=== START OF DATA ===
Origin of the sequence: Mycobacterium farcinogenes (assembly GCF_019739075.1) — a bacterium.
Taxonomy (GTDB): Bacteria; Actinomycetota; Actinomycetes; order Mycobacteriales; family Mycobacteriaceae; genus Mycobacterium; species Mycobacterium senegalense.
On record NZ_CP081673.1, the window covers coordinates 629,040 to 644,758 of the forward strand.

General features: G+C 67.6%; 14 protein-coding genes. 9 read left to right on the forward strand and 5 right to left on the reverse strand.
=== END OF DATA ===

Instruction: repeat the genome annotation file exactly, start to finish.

Origin of the sequence: Mycobacterium farcinogenes (assembly GCF_019739075.1) — a bacterium.
Taxonomy (GTDB): Bacteria; Actinomycetota; Actinomycetes; order Mycobacteriales; family Mycobacteriaceae; genus Mycobacterium; species Mycobacterium senegalense.
On record NZ_CP081673.1, the window covers coordinates 629,040 to 644,758 of the forward strand.

General features: G+C 67.6%; 14 protein-coding genes. 9 read left to right on the forward strand and 5 right to left on the reverse strand.